What Is A Homeowners Insurance Deductible?

A homeowners insurance deductible is the amount of money held back by an insurance company when paying on a customer claim.

April 02, 2020 by Dan Green

A deductible is the amount of money that an insurance company withholds when paying a homeowner’s insurance claim.

Deductibles exist to reduce moral hazard, such as a homeowner deciding not to install smoke alarms because “insurance will pay for the damage,” or not installing a home security system because “insurance will pay for anything stolen.”

The size of a deductible is chosen by the homeowner.

The most common deductible sizes for homeowners insurance are $250, $500, and $1,000. As your deductible size increases, your annual homeowners insurance policy costs decrease.

Here’s a real-life example of how deductibles work.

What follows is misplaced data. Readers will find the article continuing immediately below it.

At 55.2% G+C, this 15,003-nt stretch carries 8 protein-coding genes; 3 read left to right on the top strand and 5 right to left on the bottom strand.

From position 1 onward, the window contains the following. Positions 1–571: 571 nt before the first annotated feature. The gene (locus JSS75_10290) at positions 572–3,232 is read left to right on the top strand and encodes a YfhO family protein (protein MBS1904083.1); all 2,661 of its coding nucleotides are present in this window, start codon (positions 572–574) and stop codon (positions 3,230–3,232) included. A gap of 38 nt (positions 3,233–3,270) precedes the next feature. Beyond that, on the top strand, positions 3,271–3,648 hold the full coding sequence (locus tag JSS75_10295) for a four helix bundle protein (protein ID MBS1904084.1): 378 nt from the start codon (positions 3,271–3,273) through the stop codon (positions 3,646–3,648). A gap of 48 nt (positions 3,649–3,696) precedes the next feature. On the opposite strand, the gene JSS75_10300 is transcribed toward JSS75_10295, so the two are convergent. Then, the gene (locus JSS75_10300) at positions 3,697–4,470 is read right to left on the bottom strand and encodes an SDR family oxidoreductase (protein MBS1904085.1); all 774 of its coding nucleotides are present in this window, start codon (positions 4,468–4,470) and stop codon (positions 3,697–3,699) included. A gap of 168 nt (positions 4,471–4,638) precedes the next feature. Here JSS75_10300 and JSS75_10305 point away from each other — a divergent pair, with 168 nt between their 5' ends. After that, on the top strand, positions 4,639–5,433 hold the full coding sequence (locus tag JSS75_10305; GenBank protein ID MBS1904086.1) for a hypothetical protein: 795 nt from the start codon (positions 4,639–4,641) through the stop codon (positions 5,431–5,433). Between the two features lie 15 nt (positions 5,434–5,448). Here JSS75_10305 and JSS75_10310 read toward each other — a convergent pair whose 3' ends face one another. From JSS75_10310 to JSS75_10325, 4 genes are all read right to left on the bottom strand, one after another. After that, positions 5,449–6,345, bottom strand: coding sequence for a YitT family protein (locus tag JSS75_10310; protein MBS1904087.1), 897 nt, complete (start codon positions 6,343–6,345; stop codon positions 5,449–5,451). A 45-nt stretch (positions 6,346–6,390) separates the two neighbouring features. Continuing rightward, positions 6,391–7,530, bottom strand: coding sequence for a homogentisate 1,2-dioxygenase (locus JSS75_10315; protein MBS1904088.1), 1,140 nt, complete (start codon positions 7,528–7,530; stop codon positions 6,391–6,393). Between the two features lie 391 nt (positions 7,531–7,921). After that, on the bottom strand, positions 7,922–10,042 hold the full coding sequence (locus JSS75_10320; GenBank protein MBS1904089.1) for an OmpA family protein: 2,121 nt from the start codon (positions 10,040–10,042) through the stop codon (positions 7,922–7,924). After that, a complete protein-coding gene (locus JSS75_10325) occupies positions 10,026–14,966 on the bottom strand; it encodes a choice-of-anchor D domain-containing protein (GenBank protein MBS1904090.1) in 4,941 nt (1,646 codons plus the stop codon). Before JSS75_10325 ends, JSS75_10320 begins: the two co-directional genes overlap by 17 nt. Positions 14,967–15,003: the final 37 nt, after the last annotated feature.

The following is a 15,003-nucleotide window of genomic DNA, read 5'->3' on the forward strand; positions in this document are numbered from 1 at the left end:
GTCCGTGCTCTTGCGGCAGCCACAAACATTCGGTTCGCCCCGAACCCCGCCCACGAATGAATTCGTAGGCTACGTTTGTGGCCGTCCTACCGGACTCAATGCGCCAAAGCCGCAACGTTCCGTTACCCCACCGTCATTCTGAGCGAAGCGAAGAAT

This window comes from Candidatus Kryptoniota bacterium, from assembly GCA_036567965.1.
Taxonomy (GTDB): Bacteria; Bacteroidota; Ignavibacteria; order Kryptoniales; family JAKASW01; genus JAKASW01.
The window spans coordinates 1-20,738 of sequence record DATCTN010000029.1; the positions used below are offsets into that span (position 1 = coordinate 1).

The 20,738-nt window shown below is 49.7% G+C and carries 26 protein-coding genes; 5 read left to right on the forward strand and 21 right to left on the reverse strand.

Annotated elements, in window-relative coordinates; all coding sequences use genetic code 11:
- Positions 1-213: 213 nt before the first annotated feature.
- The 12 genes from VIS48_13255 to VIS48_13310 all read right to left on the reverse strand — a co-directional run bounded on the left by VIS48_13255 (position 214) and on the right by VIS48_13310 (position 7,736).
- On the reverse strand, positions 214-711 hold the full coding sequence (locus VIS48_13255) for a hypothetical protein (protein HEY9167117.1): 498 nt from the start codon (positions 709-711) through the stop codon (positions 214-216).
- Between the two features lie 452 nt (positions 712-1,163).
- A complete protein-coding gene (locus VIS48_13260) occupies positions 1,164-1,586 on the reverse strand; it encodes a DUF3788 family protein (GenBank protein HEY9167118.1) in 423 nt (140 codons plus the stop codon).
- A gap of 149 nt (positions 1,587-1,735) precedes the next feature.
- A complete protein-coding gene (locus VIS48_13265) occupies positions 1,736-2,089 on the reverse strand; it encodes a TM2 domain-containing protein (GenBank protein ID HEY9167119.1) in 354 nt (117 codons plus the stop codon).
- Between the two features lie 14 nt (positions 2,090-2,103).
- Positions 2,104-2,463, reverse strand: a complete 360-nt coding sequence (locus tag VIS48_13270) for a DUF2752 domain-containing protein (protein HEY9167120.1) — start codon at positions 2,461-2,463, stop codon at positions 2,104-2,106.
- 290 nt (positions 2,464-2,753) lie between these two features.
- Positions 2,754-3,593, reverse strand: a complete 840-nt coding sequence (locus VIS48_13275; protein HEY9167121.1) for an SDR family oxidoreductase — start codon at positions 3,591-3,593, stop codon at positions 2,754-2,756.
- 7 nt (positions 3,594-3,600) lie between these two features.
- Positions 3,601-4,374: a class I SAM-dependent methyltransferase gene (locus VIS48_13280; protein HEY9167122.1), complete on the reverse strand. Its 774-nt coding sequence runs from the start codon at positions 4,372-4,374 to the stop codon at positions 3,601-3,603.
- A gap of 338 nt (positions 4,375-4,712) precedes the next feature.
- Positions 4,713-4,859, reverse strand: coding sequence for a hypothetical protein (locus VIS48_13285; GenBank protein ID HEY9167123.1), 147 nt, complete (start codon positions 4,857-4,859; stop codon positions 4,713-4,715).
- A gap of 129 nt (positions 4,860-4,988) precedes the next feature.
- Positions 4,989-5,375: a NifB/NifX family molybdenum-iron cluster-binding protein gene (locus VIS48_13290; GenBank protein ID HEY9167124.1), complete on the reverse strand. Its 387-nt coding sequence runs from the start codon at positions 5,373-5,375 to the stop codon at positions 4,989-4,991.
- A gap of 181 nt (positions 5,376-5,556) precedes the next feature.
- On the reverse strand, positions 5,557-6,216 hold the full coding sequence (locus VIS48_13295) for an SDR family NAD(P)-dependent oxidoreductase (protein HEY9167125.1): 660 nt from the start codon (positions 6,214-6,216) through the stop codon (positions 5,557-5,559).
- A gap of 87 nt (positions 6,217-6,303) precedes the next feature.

Imagine a storm causes damage to your home; a falling tree crashing through your roof. You call a roofing repair company to come out to the house and it assesses the damage for you. The repair estimate is for $1,000.

So, you file a claim with your insurance company.

  • If your deductible is $250, the insurance company sends you $750 for repairs
  • If your deductible is $500, the insurance company sends you $500 for repairs
  • If your deductible is $1,000, the insurance company send you nothing

Deductibles apply to all of the insurance types you might use as a homeowner: homeowners, auto, earthquake, flood, and umbrella insurance.

For help picking your deductible size, read this article on choosing the best deductible for your budget.

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